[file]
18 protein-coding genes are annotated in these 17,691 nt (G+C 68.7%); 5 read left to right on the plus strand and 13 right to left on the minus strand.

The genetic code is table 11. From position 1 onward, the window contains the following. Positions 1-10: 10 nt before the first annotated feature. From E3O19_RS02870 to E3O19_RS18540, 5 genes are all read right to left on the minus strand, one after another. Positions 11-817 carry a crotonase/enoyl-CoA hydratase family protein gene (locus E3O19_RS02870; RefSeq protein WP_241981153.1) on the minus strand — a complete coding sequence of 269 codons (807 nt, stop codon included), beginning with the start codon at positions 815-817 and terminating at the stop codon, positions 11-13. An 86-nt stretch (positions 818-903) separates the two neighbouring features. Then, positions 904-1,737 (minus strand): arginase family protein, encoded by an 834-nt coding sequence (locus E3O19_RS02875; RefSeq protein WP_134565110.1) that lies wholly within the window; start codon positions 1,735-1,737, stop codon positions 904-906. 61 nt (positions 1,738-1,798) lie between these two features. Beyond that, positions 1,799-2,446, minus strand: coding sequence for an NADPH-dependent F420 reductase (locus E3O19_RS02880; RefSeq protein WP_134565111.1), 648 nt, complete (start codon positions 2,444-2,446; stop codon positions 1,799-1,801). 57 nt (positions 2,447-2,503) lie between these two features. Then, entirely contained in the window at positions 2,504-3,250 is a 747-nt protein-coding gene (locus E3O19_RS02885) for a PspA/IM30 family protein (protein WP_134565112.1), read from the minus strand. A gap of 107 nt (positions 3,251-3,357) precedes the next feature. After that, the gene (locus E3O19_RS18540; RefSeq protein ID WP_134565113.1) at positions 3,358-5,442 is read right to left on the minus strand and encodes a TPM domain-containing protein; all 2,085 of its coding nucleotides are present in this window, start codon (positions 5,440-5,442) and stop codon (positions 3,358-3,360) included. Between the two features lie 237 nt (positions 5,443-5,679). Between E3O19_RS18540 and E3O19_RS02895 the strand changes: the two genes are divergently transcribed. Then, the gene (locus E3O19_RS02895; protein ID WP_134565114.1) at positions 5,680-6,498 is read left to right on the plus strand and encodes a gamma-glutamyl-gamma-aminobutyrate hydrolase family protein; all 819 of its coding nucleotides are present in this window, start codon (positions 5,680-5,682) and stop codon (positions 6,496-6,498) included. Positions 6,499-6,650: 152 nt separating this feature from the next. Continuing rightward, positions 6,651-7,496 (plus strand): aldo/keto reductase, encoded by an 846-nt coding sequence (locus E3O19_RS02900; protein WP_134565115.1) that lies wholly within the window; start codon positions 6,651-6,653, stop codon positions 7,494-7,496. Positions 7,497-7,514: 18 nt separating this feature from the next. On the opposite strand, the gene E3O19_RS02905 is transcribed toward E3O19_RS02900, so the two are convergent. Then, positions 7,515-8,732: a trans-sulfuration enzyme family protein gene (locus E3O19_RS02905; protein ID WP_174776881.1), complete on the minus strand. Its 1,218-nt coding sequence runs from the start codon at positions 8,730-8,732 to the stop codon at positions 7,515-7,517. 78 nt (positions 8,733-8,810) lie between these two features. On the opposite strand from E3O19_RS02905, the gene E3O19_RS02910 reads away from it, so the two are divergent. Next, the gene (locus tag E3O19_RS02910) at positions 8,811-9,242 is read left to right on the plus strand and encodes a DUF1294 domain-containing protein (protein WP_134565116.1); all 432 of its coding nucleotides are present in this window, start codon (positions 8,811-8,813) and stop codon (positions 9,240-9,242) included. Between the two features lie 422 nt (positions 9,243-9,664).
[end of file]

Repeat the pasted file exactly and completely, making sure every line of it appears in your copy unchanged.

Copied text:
18 protein-coding genes are annotated in these 17,691 nt (G+C 68.7%); 5 read left to right on the plus strand and 13 right to left on the minus strand.

The genetic code is table 11. From position 1 onward, the window contains the following. Positions 1-10: 10 nt before the first annotated feature. From E3O19_RS02870 to E3O19_RS18540, 5 genes are all read right to left on the minus strand, one after another. Positions 11-817 carry a crotonase/enoyl-CoA hydratase family protein gene (locus E3O19_RS02870; RefSeq protein WP_241981153.1) on the minus strand — a complete coding sequence of 269 codons (807 nt, stop codon included), beginning with the start codon at positions 815-817 and terminating at the stop codon, positions 11-13. An 86-nt stretch (positions 818-903) separates the two neighbouring features. Then, positions 904-1,737 (minus strand): arginase family protein, encoded by an 834-nt coding sequence (locus E3O19_RS02875; RefSeq protein WP_134565110.1) that lies wholly within the window; start codon positions 1,735-1,737, stop codon positions 904-906. 61 nt (positions 1,738-1,798) lie between these two features. Beyond that, positions 1,799-2,446, minus strand: coding sequence for an NADPH-dependent F420 reductase (locus E3O19_RS02880; RefSeq protein WP_134565111.1), 648 nt, complete (start codon positions 2,444-2,446; stop codon positions 1,799-1,801). 57 nt (positions 2,447-2,503) lie between these two features. Then, entirely contained in the window at positions 2,504-3,250 is a 747-nt protein-coding gene (locus E3O19_RS02885) for a PspA/IM30 family protein (protein WP_134565112.1), read from the minus strand. A gap of 107 nt (positions 3,251-3,357) precedes the next feature. After that, the gene (locus E3O19_RS18540; RefSeq protein ID WP_134565113.1) at positions 3,358-5,442 is read right to left on the minus strand and encodes a TPM domain-containing protein; all 2,085 of its coding nucleotides are present in this window, start codon (positions 5,440-5,442) and stop codon (positions 3,358-3,360) included. Between the two features lie 237 nt (positions 5,443-5,679). Between E3O19_RS18540 and E3O19_RS02895 the strand changes: the two genes are divergently transcribed. Then, the gene (locus E3O19_RS02895; protein ID WP_134565114.1) at positions 5,680-6,498 is read left to right on the plus strand and encodes a gamma-glutamyl-gamma-aminobutyrate hydrolase family protein; all 819 of its coding nucleotides are present in this window, start codon (positions 5,680-5,682) and stop codon (positions 6,496-6,498) included. Positions 6,499-6,650: 152 nt separating this feature from the next. Continuing rightward, positions 6,651-7,496 (plus strand): aldo/keto reductase, encoded by an 846-nt coding sequence (locus E3O19_RS02900; protein WP_134565115.1) that lies wholly within the window; start codon positions 6,651-6,653, stop codon positions 7,494-7,496. Positions 7,497-7,514: 18 nt separating this feature from the next. On the opposite strand, the gene E3O19_RS02905 is transcribed toward E3O19_RS02900, so the two are convergent. Then, positions 7,515-8,732: a trans-sulfuration enzyme family protein gene (locus E3O19_RS02905; protein ID WP_174776881.1), complete on the minus strand. Its 1,218-nt coding sequence runs from the start codon at positions 8,730-8,732 to the stop codon at positions 7,515-7,517. 78 nt (positions 8,733-8,810) lie between these two features. On the opposite strand from E3O19_RS02905, the gene E3O19_RS02910 reads away from it, so the two are divergent. Next, the gene (locus tag E3O19_RS02910) at positions 8,811-9,242 is read left to right on the plus strand and encodes a DUF1294 domain-containing protein (protein WP_134565116.1); all 432 of its coding nucleotides are present in this window, start codon (positions 8,811-8,813) and stop codon (positions 9,240-9,242) included. Between the two features lie 422 nt (positions 9,243-9,664).